It's Not Beyoncé, It's You

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Neither Beyoncé, her fans nor members of the press believe that she is preparing to give birth to R&B's answer to Jesus.


That's why I'm a bit befuddled when her critics, particularly Francie Latour, who wrote this recent piece on The Root, suggest such a thing. That premise is as silly as it is mean-spirited. Latour implies that the superstar is force-feeding her pregnancy onto the world, which is surprising, given that Beyoncé is never a major focal point of discussion in the world of celebrity journalism. Right?

As someone who has kept up with Beyoncé since Destiny's Child days, I know that she has battled pregnancy rumors for years. In the past, she's joked about the baby-bump rumors showing up every three months. Now that the rumors are finally proving true and she's excited, some people are taking issue with it. The criticism is unfounded, and the frustrations misdirected.


Beyoncé is one of the few celebrities who haven't indulged in the practice of giving away intricate details of their personal lives for professional gain. Thanks to blogs, social media and a salacious appetite for all things celebrity, I've seen stars exposed in ways only their doctors, significant others or at the very least really good tippers should see.

Beyoncé is not a Kardashian, offering four-hour, two-night specials centered on special moments like her wedding ceremony (no offense, Kim, I watched every hour). In fact, we still don't even know what Beyoncé's wedding looked like, because she felt that event was sacred and private. The same can be said of her decade-long relationship with Jay-Z, about which she has offered scant details.

This level of privacy is an obvious trend for the Houston native, and the allegation that she's suddenly hamming it up as she prepares to give birth in February warrants strong skepticism. According to Latour's piece, this alleged attention seeking is a direct contrast to the actions of her recently pregnant famous peers, such as Mariah Carey and Alicia Keys. Of Carey's pregnancy, Latour writes that the singer was "downright cagey for months."

It's true that Carey didn't spill her pregnancy secret until she was more than showing, but once she started talking, she and husband Nick Cannon told all to People, Us Weekly and Life & Style. Several times. Mariah even posed nude for OK! magazine, à la Demi Moore, another once-pregnant celebrity who purportedly "behaved better" than Beyoncé. There was also constant Twitter talk of "#dembabies" and picture uploads — like Mariah's twin-carrying belly decorated like an Easter egg.


As for Alicia Keys, she might not have talked about her pregnancy as much as other celeb moms. But let's not forget the public-image problem Keys was battling concerning her husband, Swizz Beatz, who had an angry ex-wife leveling charges of infidelity against him and Keys, plus another woman seeking to establish paternity.

Regardless of why Keys didn't get or seek out as much coverage about her pregnancy, in the end it's every woman's prerogative to decide how to react to this exciting time in her life. The notion of "A Mom-to-Be Who Knows Her Place" sounds anti-woman and painfully archaic. Who are any of us to tell someone how to feel about something — especially pregnancy? What is Beyoncé supposed to do, anyway? Hide in the house, barefoot and consuming large amounts of her favorite Popeye's chicken?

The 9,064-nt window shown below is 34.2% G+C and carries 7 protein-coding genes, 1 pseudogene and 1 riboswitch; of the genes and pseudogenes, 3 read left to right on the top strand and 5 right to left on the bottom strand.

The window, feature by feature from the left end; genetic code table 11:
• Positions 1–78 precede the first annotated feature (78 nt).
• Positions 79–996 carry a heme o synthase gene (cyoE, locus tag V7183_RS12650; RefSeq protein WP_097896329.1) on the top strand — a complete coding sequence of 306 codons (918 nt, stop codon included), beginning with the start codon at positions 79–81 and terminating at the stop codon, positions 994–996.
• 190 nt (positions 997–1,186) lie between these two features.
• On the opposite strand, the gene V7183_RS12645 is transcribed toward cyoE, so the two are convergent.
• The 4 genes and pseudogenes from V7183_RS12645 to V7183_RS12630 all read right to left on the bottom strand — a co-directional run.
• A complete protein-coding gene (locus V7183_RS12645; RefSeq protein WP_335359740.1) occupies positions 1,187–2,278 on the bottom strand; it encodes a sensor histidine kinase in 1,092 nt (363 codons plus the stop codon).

Beyoncé is photographed every day of the week, no matter what she's doing. Right now she just so happens to have a growing baby bump while being snapped by the paparazzi. More times than not, though, Beyoncé has been working to promote her latest album, 4, which was only released in June. Let mama-to-be make her money.

As for Latour's professed affinity for France's first lady, Carla Bruni-Sarkozy, and her calling the arrival of her firstborn "banal" (and the French for apparently echoing that sentiment): So what? Bruni-Sarkozy isn't the one netting comparisons to Michael Jackson. One of the most famous entertainers on Earth is pregnant, and shockingly, people are interested in that. According to Google, which auto-suggests the search term "Beyoncé enceinte," that includes the French.


If one takes issue with too much public interest in a superstar's uterus, direct those complaints where they belong. Beyoncé has avoided the traditional celebrity route of selling stories of her pregnancy to national publications. Beyoncé didn't make up those stupid baby-bump rumors that spread across the media like wildfire. And since Beyoncé has thus far refused to share the sex of her child, explained how she got pregnant or pitched a reality show themed around her shopping for Enfamil, why fault her for a public fascination that's beyond her control?

Critics of her pregnancy coverage would have you believe that she's being self-indulgent. That's a fun little fable, but in reality those critics aren't paying close attention. Although Beyoncé's baby bump might not be of biblical proportions to some, these complainers needn't try playing the role of God by telling her — or any other woman, for that matter — how she should and should not react after learning she's been blessed with the gift of life.  


Michael Arceneaux is a Houston-bred, Howard-educated writer currently based in Los Angeles. You can read more of his work on his site. Follow him on Twitter.

Michael Arceneaux hails from Houston, lives in Harlem and praises Beyoncé’s name wherever he goes. Follow him on Twitter.

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